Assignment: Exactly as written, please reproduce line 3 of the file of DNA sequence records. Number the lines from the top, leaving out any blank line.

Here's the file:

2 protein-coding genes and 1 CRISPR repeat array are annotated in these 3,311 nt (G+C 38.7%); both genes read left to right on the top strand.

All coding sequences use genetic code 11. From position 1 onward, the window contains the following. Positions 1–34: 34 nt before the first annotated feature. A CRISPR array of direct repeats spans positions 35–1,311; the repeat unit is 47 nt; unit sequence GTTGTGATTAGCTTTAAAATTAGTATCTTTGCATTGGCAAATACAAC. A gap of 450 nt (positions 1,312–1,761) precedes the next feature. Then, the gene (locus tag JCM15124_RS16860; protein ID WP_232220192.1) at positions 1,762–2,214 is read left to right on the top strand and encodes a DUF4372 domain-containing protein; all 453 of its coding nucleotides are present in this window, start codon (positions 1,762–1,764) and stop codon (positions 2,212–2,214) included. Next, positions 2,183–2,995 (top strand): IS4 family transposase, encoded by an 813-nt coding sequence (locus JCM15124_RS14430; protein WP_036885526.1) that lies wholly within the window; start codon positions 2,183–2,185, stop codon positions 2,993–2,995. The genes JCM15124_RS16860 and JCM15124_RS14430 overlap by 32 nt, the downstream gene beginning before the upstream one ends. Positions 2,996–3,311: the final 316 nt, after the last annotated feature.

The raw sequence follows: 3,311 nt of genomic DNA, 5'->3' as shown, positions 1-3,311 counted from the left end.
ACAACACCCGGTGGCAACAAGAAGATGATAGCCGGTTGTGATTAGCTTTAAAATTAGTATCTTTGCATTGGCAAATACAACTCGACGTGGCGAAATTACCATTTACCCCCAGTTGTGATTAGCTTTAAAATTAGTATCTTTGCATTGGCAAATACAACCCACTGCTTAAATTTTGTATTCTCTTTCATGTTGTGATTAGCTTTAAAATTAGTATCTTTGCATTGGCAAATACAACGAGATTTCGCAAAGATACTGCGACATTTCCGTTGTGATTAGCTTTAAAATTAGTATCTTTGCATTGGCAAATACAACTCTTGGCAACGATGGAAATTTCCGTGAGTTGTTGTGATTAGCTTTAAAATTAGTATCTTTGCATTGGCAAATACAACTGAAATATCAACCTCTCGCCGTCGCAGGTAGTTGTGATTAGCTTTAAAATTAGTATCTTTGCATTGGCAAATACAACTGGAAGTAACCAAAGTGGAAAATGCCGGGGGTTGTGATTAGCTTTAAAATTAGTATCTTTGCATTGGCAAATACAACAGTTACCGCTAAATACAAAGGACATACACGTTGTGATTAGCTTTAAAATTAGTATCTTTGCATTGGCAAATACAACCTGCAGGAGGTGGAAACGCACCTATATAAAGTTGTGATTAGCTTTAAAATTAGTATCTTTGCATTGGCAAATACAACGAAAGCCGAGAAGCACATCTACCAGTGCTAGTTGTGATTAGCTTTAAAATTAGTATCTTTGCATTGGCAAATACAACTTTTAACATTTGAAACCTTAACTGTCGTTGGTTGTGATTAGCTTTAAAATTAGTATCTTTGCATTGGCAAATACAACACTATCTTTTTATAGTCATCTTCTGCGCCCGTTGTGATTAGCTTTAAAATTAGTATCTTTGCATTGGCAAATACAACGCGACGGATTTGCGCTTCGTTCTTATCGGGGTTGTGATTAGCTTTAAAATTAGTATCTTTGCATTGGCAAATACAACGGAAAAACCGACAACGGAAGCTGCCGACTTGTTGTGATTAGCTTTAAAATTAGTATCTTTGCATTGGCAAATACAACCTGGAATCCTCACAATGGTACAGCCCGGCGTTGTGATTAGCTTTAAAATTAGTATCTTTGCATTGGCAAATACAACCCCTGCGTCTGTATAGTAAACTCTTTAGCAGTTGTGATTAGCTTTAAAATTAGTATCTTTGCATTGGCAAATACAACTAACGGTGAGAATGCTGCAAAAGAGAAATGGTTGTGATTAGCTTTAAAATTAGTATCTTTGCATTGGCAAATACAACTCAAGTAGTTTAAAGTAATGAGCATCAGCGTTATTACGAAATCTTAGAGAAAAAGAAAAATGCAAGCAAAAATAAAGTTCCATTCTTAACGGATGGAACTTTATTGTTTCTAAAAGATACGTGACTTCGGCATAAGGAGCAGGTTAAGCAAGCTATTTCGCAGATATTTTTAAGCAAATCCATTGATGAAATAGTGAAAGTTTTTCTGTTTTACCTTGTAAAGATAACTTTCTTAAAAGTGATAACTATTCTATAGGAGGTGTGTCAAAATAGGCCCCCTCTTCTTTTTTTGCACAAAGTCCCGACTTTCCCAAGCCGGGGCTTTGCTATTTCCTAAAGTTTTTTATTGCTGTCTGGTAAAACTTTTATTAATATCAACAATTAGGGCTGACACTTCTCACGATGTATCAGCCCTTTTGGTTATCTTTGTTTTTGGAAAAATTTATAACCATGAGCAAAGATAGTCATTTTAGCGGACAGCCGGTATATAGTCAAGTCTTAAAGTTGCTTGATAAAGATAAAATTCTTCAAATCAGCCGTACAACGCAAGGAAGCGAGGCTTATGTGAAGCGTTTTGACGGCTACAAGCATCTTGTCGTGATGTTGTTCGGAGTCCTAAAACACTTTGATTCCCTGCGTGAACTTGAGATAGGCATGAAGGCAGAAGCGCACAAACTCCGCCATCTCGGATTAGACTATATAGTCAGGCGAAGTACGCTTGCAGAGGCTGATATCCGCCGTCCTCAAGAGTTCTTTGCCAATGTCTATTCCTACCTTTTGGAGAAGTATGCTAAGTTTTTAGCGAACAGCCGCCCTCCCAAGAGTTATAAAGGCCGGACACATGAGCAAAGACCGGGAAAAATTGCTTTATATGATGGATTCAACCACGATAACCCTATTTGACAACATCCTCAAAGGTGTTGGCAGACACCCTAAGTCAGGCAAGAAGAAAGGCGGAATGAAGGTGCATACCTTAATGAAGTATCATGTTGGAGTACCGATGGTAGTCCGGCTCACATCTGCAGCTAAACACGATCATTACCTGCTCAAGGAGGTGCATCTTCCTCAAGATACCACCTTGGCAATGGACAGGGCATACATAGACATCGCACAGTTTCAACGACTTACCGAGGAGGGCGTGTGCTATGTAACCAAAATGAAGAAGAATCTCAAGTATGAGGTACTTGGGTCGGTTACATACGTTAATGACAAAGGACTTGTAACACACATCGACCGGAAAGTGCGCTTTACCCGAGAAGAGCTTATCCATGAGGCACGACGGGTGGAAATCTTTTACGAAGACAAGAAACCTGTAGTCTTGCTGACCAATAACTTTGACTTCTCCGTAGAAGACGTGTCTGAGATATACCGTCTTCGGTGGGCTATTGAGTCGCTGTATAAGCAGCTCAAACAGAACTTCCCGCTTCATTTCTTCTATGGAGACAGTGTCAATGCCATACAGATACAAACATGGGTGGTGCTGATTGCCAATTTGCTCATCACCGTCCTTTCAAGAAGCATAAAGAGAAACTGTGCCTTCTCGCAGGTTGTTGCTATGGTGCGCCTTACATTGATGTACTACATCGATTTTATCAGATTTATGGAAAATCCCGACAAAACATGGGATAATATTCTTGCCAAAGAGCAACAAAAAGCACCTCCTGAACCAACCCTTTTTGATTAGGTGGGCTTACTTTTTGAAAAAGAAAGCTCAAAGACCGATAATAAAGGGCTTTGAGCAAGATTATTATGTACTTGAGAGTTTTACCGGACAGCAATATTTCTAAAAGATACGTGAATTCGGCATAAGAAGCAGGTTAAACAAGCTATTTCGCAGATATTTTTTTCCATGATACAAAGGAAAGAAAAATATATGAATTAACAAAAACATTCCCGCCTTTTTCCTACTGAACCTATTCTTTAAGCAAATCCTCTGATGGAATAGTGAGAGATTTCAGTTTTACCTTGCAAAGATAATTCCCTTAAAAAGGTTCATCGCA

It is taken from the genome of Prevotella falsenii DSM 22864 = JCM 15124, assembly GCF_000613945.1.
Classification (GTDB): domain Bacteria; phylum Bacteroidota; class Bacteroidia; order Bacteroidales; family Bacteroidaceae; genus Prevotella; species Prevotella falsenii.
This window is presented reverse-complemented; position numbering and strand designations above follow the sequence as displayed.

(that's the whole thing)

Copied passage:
The raw sequence follows: 3,311 nt of genomic DNA, 5'->3' as shown, positions 1-3,311 counted from the left end.